Is the Obesity Paradox an actual paradox ?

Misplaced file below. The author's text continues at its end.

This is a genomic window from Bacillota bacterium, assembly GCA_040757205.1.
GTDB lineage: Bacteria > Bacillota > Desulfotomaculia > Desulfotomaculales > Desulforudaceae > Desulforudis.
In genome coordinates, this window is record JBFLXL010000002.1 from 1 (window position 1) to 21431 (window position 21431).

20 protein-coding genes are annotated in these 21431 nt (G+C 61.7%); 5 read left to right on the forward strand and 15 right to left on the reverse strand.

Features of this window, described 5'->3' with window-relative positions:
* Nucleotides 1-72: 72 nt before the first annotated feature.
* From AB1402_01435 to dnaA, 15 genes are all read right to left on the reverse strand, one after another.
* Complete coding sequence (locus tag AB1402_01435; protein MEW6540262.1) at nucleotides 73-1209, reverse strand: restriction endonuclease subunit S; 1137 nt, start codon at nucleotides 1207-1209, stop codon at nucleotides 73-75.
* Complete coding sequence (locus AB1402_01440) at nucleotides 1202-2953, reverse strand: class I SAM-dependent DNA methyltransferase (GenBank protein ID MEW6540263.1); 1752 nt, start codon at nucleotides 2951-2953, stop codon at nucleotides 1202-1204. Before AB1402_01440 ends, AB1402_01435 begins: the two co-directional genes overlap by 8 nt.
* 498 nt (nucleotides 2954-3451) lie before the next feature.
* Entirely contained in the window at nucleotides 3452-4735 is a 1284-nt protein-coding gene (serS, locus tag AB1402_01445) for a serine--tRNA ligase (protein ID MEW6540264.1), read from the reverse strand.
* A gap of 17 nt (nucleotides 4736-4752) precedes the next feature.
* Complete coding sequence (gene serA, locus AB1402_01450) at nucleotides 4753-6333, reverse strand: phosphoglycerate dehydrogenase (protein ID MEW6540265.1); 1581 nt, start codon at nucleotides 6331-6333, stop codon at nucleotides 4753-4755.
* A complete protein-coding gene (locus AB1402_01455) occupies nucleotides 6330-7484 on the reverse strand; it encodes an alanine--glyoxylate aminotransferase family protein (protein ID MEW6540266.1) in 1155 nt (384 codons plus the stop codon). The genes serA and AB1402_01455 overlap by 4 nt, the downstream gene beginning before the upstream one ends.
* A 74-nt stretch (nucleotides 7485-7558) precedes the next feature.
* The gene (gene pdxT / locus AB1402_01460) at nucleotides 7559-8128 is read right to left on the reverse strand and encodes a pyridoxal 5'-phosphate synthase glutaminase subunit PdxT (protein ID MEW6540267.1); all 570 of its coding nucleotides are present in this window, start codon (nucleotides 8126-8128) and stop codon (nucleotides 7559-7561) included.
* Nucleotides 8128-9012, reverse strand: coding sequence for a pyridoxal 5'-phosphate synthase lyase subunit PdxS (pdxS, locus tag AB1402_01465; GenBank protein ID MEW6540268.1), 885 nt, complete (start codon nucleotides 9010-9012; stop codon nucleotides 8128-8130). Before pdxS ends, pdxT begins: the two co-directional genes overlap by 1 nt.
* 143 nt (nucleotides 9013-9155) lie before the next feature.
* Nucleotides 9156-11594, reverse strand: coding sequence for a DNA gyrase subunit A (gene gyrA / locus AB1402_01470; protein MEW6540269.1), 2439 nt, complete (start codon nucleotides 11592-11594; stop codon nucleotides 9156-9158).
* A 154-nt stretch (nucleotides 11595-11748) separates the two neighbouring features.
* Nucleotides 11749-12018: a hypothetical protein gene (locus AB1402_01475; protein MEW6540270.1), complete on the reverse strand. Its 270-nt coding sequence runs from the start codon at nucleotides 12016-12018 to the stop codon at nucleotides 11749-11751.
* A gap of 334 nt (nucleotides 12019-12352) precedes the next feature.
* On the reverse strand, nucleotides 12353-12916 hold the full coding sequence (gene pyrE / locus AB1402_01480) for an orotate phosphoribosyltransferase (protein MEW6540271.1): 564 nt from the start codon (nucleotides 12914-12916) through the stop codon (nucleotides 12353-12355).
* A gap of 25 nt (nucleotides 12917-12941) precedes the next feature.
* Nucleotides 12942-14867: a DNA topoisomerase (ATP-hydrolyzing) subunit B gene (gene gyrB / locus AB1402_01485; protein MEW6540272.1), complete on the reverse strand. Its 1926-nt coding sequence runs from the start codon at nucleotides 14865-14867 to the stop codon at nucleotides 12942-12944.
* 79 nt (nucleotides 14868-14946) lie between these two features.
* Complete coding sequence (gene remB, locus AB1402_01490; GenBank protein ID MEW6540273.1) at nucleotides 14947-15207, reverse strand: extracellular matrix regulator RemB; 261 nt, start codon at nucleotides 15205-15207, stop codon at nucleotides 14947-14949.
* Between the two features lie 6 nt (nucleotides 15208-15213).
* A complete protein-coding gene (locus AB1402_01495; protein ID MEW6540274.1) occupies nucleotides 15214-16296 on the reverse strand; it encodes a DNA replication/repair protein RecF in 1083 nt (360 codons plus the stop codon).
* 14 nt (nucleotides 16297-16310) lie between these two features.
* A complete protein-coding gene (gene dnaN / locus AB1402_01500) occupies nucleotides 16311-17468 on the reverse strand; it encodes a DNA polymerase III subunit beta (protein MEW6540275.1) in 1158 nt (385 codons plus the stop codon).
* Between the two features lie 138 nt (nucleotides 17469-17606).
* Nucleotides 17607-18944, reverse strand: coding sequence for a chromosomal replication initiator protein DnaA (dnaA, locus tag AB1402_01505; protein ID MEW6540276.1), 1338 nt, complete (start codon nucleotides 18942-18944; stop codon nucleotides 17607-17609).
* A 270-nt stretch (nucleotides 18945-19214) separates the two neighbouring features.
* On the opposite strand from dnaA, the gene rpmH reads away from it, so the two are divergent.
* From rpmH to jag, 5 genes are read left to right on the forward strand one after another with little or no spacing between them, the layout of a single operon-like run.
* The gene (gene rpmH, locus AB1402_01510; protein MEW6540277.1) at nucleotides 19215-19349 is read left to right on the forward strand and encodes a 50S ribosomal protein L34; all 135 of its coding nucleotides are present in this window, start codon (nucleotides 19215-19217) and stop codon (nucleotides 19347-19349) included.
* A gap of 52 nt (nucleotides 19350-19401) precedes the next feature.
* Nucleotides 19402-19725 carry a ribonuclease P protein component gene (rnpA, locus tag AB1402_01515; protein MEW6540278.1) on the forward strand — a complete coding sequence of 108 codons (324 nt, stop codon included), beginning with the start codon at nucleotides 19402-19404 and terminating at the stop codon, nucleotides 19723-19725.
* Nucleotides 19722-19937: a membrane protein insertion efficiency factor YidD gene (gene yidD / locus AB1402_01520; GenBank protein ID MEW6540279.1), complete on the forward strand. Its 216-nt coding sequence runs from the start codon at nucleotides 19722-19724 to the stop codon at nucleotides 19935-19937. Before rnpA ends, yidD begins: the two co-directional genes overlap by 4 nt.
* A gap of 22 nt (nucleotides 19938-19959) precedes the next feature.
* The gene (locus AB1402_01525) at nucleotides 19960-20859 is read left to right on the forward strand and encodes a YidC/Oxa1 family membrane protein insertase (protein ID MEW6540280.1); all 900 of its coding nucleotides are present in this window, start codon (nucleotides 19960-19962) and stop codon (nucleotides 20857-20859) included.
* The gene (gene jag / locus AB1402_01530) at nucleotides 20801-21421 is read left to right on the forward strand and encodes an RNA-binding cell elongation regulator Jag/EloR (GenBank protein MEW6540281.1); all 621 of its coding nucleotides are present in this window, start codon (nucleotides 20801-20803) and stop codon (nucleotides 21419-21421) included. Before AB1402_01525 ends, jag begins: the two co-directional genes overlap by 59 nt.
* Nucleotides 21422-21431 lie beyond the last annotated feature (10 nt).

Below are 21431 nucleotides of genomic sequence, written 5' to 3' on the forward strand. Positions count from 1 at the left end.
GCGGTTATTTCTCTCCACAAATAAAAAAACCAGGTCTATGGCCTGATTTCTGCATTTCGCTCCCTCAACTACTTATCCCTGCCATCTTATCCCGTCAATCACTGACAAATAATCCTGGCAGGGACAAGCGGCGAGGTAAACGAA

Being a paradox an anomaly, and inconsistency, it would be supposed to occur in very rare occasions. I am, however, amazed how often this so-called paradox manifests itself. This phenomenon was described quite a few years ago (1). Yet, the term “obesity paradox” was coined by Gruberg (2) who found that patients with known coronary artery disease and BMI within the normal range (<25 kg/m2) who undergo percutaneous coronary intervention are at the highest risk for in-hospital complications and for increased one-year mortality. The evidence that being overweight or obese is associated with lower mortality has been demonstrated in individuals with heart failure (3) , established coronary artery disease (4) and in a range of cardiovascular disease (CDV) conditions up till today (5), as well as in several non CDV conditions [Reviewed in (6)]. This paradox is explained by some people stating that a BMI of ∼25–35 kg/m2 benefits patients with chronic disease because excess fat serves as an energy depot in times of need. If you are overweight, the most effective thing you can do to prevent diabetes is to lose weight. Right? . However, in the last twist of this not-quite-paradoxical obesity paradox, three very recent studies might disagree. Based on data from 2625 US individuals with incident diabetes (7), when compared with overweight and obese individuals, those who are normal weight at the time of diabetes incidence have higher mortality rates. Additionally, 89,056 Taiwanese individuals with type 2 diabetes where followed for 12 years (8). In all, 30.3% died during follow-up period. Increased risk of death was associated with older age, longer duration with diabetes, using insulin, male sex, hypertension, smoking and lower BMI. Age, sex and risk adjusted hazard ratios demonstrated reduced risk of all-cause mortality with increasing category of BMI, all the way from underweight, to class II obesity. Likewise, weight loss does not reduce cardiovascular events in people with longstanding type 2 diabetes, according to The Look AHEAD study supported by the National Institutes of Health ( more information in www.lookaheadtrial.org ). All these studies lead to my reflection. My take-home message. There really is no such a thing as obesity. There are many “obesities”. Obesity may (or may not) predispose to developing a number of health problems. Once those problems have developed, some obese patients may have a survival advantage over patients who are not. Obesity comes thence in many different flavors. We, as scientists, must find a way to differentiate those obesities. 1. P. Degoulet et al., Mortality risk factors in patients treated by chronic hemodialysis, Nephron 31, 103–110 (1982). 2. L. Gruberg et al., The impact of obesity on the short-term and long-term outcomes after percutaneous coronary intervention: the obesity paradox?, Journal of the American College of Cardiology 39, 578–84 (2002). 3. A. Oreopoulos et al., Body mass index and mortality in heart failure: a meta-analysis., American heart journal 156, 13 (2008). 4. A. Romero-Corral et al., Association of bodyweight with total mortality and with cardiovascular events in coronary artery disease: a systematic review of cohort studies, The Lancet 368, 666–678 (2006). 5. O. Angerås et al., Evidence for obesity paradox in patients with acute coronary syndromes: a report from the Swedish Coronary Angiography and Angioplasty Registry, European Heart Journal (2012) . 6. P. A. McAuley, S. N. Blair, Obesity paradoxes, Journal of Sports Sciences 29, 773–782 (2011). 7. M. R. Carnethon et al., Association of Weight Status With Mortality in Adults With Incident Diabetes, JAMA 308, 581–590 (2012). 8. C. H. Tseng, Obesity paradox: differential effects on cancer and noncancer mortality in patients with type 2 diabetes mellitus, Atherosclerosis (2012).
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